(See also PORTEUS) Qui n'a pas vécu dans les années voisines de 1789 ne sait pas ce que c'est le palisir de vivre.

Whoever did not live in the years neighboring 1789 does not know what the pleasure of living means. TALLEYRAND to GUIZoT. GUIZOT—Memoirs

pour Servir a l'histoire de nous Temps. Vol.

I. P. 6. 22 Life's little ironies.

Thos. HARDY. Title of a collection of stories. 23 [George Herbert) a conspicuous example of plain living and high thinking. HAWEIS-Sermon on George Herbert. In Evenings for the People.

(See also WORDSWORTH) 24

Who but knows

How it goes!
Life's a last year's Nightingale,

Love's a last year's rose.


We are in this life as it were in another man's house. ... In heaven is our home, in the world is our Inn: do not so entertain thyself in the Inn of this world for a day as to have thy mind withdrawn from longing after thy heavenly home. GERHARD-Meditations. XXXVIII. (About 1630)


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I made a posy, while the day ran by:
Here will I smell my remnant out, and tie

My life within this band.
But time did beckon to the flowers, and they
By noon most cunningly did steal away,

And wither'd in my hand. HERBERT-Life.



Life isn't all beer and skittles; but beer and skittles or something better of the same sort, must form a good part of every Englishman's education. THOMAS HUGHES—Tom Brown's Schooldays. Ch. II.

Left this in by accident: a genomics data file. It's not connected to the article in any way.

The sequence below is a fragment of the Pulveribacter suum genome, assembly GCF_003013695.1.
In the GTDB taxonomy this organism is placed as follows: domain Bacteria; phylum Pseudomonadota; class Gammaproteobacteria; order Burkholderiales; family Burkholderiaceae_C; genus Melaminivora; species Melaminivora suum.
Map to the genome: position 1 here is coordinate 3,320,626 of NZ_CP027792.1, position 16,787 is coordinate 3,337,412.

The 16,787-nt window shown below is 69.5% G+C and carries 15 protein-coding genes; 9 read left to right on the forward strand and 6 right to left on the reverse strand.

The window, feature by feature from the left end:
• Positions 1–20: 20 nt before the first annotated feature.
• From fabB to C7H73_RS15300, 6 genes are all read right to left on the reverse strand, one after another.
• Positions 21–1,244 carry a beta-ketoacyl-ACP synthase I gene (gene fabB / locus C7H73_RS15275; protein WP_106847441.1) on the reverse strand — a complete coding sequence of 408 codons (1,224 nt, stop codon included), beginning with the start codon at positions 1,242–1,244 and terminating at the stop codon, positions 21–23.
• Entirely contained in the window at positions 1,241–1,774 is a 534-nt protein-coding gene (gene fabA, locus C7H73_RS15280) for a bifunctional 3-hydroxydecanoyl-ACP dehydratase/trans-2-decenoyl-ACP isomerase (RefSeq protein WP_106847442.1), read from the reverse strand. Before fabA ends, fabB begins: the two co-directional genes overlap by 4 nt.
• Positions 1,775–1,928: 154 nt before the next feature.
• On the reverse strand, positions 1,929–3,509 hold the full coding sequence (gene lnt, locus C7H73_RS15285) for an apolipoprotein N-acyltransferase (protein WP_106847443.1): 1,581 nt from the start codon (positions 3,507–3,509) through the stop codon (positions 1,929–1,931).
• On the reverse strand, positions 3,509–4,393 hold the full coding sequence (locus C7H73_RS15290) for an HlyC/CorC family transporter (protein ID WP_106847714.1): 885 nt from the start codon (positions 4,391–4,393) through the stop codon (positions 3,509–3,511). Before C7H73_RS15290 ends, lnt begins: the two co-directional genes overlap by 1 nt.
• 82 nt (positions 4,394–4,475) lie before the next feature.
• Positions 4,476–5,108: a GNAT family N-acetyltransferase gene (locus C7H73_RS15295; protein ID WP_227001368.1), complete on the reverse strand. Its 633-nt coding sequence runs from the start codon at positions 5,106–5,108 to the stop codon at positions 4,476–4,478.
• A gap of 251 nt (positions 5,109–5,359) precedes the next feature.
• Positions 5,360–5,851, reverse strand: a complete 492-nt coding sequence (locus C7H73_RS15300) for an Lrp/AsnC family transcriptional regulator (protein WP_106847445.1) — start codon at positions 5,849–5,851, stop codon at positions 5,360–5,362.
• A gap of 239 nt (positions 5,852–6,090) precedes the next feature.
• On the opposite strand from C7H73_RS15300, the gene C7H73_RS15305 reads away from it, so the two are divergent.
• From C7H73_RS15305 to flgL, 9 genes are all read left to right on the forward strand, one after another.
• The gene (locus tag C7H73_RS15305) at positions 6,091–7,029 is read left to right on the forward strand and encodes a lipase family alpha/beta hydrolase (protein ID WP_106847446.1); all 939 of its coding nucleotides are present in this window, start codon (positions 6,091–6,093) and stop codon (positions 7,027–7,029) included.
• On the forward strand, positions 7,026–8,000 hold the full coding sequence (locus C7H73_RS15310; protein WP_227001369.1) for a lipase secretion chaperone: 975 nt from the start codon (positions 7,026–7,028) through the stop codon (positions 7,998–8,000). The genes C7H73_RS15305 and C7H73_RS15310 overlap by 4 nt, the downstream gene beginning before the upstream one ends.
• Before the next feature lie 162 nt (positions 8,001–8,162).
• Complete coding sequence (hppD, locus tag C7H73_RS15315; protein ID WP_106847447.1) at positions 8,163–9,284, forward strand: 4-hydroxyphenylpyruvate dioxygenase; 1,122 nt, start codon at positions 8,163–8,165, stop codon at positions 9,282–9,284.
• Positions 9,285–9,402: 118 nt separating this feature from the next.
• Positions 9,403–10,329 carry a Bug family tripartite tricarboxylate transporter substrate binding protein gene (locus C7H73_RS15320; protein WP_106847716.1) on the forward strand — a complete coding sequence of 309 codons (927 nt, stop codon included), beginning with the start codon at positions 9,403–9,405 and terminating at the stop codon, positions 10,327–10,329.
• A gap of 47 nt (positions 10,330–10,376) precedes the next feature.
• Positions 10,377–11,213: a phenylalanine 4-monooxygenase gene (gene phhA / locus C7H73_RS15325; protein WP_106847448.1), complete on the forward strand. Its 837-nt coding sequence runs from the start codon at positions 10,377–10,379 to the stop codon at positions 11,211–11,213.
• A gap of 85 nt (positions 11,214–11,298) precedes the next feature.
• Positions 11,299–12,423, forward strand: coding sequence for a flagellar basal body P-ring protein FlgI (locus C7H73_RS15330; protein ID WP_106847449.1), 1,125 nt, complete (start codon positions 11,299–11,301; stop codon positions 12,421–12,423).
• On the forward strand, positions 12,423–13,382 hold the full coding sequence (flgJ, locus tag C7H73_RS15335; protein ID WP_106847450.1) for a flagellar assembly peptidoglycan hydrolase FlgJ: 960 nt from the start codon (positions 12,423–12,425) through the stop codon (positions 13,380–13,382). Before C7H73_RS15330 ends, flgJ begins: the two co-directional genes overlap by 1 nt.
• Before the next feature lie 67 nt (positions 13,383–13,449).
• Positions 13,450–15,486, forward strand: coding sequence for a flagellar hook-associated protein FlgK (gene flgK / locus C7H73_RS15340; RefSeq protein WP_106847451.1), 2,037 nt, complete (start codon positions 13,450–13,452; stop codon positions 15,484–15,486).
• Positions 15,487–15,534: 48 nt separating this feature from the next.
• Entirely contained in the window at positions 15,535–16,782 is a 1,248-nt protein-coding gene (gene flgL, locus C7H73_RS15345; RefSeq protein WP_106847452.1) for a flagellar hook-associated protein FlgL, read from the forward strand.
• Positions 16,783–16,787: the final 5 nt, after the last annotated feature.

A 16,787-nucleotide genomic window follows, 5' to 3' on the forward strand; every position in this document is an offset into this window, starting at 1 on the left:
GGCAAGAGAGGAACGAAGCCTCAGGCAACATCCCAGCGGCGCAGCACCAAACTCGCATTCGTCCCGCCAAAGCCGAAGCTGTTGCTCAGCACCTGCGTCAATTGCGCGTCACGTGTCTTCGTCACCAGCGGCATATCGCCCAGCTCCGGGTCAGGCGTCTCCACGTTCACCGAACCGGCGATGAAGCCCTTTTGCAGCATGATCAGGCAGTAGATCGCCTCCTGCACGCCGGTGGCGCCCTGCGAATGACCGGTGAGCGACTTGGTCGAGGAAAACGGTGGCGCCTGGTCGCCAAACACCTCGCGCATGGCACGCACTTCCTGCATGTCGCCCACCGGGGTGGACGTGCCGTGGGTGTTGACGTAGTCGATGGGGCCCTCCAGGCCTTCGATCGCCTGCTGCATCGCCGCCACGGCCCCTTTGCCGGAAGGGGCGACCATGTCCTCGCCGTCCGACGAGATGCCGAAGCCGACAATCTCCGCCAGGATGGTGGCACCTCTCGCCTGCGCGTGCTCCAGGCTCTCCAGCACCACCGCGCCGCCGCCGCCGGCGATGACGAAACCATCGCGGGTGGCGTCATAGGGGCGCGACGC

(See also CALVERLY) The chess-board is the world, the pieces are the phenomena of the universe, the rules of the game are what we call the laws of Nature. The player on the other side is hidden from us. HUXLEY-Liberal Education. In Science and Education.


No arts; no letters; no society; and which is worst of all

, continual fear, and danger of violent death; and the life of man, solitary: poor, nasty, brutish, and short. THOMAS HOBBES—Leviathan. Pt. I. Of Man.



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Life is not to be bought with heaps of gold;
Not all Apollo's Pythian treasures hold,
Or Troy once held, in peace and pride of sway,
Can bribe the poor possession of the day.
HOMERIliad. Bk. LX. L. 524. POPE's

trans. 7 For Fate has wove the thread of life with pain, And twins ev'n from the birth are Misery and

Man! HOMER-Odyssey. Bk. VII. L. 263. POPE's